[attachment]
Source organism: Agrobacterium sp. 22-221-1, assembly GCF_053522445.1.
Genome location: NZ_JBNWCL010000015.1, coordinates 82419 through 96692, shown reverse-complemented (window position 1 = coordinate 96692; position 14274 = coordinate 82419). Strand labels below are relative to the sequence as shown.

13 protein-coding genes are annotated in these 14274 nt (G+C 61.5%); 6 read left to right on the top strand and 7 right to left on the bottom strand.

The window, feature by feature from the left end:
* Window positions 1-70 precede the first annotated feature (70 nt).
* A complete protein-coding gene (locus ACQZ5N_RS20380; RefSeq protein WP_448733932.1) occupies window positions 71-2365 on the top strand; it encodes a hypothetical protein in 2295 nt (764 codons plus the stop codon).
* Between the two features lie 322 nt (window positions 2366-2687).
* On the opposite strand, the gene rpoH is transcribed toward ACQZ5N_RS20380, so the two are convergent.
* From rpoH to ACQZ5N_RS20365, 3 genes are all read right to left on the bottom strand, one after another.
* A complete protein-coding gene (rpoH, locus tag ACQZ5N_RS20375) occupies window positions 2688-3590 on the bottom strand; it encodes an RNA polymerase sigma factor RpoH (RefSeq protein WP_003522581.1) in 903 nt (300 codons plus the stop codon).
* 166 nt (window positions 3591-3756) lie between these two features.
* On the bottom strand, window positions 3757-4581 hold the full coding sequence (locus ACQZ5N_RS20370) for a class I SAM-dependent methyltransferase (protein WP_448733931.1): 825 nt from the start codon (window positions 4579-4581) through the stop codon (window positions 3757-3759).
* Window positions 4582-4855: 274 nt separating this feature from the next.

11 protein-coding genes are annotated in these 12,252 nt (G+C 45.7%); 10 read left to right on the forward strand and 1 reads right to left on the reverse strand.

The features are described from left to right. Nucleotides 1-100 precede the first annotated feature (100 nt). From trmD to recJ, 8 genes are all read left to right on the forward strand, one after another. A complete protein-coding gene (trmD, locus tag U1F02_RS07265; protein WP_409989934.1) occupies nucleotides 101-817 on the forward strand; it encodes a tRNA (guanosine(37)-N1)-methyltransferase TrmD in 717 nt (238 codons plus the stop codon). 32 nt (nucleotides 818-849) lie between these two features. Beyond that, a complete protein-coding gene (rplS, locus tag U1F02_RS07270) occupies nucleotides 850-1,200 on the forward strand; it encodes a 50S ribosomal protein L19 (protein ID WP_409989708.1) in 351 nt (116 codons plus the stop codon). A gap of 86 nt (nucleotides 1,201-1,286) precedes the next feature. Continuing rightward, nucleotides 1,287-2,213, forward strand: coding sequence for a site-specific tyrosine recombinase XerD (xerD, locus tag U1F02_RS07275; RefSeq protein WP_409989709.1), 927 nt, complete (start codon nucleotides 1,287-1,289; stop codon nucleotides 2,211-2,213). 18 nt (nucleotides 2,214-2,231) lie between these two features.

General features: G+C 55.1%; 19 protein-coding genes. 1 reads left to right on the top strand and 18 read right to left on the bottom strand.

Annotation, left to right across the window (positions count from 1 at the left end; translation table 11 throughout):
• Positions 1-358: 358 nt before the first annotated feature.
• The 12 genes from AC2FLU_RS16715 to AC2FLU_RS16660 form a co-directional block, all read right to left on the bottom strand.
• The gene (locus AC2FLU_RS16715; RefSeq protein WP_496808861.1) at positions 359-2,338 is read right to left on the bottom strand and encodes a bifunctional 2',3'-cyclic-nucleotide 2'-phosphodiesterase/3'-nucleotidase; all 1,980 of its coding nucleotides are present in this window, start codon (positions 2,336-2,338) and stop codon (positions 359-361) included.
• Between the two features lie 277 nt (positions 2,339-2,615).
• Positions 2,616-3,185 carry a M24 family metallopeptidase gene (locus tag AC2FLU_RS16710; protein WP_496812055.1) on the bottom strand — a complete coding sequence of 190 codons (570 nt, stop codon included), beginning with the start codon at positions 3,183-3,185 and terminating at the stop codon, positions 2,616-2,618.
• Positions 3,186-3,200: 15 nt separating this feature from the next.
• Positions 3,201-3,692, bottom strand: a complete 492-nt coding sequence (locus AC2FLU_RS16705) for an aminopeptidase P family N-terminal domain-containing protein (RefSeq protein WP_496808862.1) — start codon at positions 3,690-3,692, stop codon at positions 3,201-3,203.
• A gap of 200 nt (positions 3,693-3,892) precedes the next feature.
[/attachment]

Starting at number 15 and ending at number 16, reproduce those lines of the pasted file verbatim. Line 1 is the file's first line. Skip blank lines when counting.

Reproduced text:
The features are described from left to right. Nucleotides 1-100 precede the first annotated feature (100 nt). From trmD to recJ, 8 genes are all read left to right on the forward strand, one after another. A complete protein-coding gene (trmD, locus tag U1F02_RS07265; protein WP_409989934.1) occupies nucleotides 101-817 on the forward strand; it encodes a tRNA (guanosine(37)-N1)-methyltransferase TrmD in 717 nt (238 codons plus the stop codon). 32 nt (nucleotides 818-849) lie between these two features. Beyond that, a complete protein-coding gene (rplS, locus tag U1F02_RS07270) occupies nucleotides 850-1,200 on the forward strand; it encodes a 50S ribosomal protein L19 (protein ID WP_409989708.1) in 351 nt (116 codons plus the stop codon). A gap of 86 nt (nucleotides 1,201-1,286) precedes the next feature. Continuing rightward, nucleotides 1,287-2,213, forward strand: coding sequence for a site-specific tyrosine recombinase XerD (xerD, locus tag U1F02_RS07275; RefSeq protein WP_409989709.1), 927 nt, complete (start codon nucleotides 1,287-1,289; stop codon nucleotides 2,211-2,213). 18 nt (nucleotides 2,214-2,231) lie between these two features.

General features: G+C 55.1%; 19 protein-coding genes. 1 reads left to right on the top strand and 18 read right to left on the bottom strand.